Towards the Incomplete - 1900-1917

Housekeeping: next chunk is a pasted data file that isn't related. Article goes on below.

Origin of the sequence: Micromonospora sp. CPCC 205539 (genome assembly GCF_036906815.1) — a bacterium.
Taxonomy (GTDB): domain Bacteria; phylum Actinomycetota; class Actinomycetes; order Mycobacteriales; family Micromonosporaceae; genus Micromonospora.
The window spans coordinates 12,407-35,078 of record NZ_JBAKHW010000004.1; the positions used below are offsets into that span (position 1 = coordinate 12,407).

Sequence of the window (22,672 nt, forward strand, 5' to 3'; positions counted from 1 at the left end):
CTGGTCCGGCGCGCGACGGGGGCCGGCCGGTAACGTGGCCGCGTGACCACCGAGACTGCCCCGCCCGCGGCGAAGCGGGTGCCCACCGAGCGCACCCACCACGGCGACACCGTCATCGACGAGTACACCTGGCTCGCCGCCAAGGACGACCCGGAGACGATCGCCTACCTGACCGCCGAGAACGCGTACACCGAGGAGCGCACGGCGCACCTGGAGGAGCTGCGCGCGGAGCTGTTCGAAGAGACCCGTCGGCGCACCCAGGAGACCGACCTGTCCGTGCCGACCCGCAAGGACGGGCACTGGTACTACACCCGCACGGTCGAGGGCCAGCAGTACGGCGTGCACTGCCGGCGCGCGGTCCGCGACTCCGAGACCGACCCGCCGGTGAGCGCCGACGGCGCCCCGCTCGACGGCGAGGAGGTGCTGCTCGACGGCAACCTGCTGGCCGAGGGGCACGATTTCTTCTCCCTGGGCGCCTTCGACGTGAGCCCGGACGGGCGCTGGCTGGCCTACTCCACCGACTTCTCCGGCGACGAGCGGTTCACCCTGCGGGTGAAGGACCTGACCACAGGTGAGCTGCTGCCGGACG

Rodin’s fame having become tremendous since the exhibition at Alma (1900), collectioners are becoming aware of the worth of marble statues, the number of which increases. The works are sometimes reproduced in several copies, even if the hand of the artist remains an important symbol (The Hand of God). Several pieces create a background (Day and Night, Last Vision, or The Death of Adonis) and constitute kinds of reliefs that sometimes cultivate a certain sfumato. From the model (Lover’s Hands, The Water Fairy, Psyche and Cupid) to the finished work, and contrary to the classic vision, the contours seem to become more vague, revealing a true aesthetic plan. Certain works (Slavic Woman, Psyche-Pomona) emphasize the absence of transformation of the material, encouraging the viewer to use his imagination. However, Rodin continues to produce small or mediumsized groups with mythological themes (Adam and Eve, Paolo and Francesca, Zephyr and Psyche). He also produces major monuments, many of them funereal (Ariane, Monument to Victor Hugo). With his future museum in mind, he transposes the works he is fondest of into marble (Fugit Amor, Fish-Woman). Finally, the portraits (Victor Hugo, Madam Fenaille, Puvis de Chavannes) demonstrate the increasing importance of rough material in his works. The bust seems to emerge from the block like the bud from the plant, blending the vegetable and the mineral, art and nature, and thus pursuing the metaphor of Flowers in a Vase.